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Selected Highlights from California’s Constitution, Part V

The California Constitution is one of the longest of all fifty states

By Chris Micheli, July 22, 2019 2:13 am

The California Constitution, one of the longest of the fifty states, has 32 articles (even though the last one is numbered 35), and three articles contain subparts (Articles 10, 13 and 19). There are approximately 365 sections contained in those articles. The following is an overview of the specific provisions of the state constitution.

Part IV is HERE with Articles XII – XIII

Part lll is HERE with Articles lX – Xl

Part ll is HERE with Articles lV – Vll

Part l is HERE with Articles l – lll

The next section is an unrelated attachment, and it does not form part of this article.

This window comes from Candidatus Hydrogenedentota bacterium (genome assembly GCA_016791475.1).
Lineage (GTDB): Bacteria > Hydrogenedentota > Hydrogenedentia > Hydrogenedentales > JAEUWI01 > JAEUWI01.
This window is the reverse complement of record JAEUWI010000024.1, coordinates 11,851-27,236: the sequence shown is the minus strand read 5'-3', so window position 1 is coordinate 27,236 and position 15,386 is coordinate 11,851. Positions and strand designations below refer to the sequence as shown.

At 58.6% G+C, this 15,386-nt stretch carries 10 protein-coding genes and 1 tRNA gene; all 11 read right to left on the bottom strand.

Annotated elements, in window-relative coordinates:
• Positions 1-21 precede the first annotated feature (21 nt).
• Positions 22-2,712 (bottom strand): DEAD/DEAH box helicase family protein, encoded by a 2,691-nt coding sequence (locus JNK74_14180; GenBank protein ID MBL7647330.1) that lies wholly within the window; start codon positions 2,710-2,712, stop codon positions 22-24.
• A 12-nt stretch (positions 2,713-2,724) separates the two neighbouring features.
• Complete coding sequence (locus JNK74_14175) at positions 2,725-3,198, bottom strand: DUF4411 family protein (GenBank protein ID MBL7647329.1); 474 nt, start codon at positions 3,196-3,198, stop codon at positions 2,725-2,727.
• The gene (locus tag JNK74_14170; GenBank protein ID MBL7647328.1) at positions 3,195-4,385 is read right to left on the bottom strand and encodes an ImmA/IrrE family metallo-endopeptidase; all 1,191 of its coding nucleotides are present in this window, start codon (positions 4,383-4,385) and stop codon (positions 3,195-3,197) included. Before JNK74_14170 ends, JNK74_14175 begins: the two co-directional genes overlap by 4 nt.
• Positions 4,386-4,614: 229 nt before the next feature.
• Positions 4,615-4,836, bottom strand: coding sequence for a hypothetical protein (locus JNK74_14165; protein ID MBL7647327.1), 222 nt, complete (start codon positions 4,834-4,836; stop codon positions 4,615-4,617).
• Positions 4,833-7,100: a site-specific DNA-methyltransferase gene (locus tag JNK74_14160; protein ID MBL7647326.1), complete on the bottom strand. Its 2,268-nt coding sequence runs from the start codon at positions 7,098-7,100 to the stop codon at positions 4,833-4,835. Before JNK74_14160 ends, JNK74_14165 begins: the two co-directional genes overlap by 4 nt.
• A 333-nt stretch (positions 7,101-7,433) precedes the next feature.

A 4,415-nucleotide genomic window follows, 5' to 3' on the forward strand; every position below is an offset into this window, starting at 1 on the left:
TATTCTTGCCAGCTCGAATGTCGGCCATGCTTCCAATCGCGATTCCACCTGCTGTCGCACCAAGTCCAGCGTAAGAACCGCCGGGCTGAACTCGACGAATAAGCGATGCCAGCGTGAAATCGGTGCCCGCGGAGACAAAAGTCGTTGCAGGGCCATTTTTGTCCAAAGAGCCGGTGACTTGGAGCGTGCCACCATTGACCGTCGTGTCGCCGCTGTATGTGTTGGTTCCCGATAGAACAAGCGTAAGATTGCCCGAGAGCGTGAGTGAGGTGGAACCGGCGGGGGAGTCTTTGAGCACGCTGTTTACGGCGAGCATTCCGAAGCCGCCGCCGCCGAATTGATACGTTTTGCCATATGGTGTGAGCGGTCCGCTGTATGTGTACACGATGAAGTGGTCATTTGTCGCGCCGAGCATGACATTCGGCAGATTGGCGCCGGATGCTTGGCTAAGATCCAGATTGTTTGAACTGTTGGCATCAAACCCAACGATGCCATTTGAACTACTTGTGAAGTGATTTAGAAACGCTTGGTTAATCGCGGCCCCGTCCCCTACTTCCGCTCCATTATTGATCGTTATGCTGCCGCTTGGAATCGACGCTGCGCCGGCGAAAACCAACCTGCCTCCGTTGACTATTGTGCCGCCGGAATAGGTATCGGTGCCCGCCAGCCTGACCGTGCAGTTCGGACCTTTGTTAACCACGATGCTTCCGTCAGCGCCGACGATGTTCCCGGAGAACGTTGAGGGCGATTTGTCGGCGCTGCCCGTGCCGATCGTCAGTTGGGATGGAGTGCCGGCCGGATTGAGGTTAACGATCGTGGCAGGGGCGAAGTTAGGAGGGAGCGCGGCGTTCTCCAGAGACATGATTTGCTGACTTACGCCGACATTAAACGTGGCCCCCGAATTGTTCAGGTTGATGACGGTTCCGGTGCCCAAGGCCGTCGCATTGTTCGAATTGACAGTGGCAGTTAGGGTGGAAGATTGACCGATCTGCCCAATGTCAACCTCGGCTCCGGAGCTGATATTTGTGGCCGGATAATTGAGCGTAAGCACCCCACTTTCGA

ARTICLE XIV LABOR RELATIONS [Sections 1 – 5]

Article 14, dealing with labor relations, was added to the California Constitution by Proposition 14 on the June 8, 1976 ballot. This article contains the following five sections:

Section 1 states that the Legislature may provide for minimum wages and for the general welfare of employees and for those purposes may confer on a commission legislative, executive, and judicial powers.

Section 2 provides that worktime of mechanics or workers on public works may not exceed eight hours a day except in wartime or extraordinary emergencies that endanger life or property and that the Legislature provides for enforcement of this section.  

Section 3 specifies that mechanics, persons furnishing materials, artisans, and laborers of every class, have a lien upon the property upon which they have bestowed labor or furnished material for the value of the labor done and materials furnished, and that the Legislature provide by law for the speedy and efficient enforcement of these liens.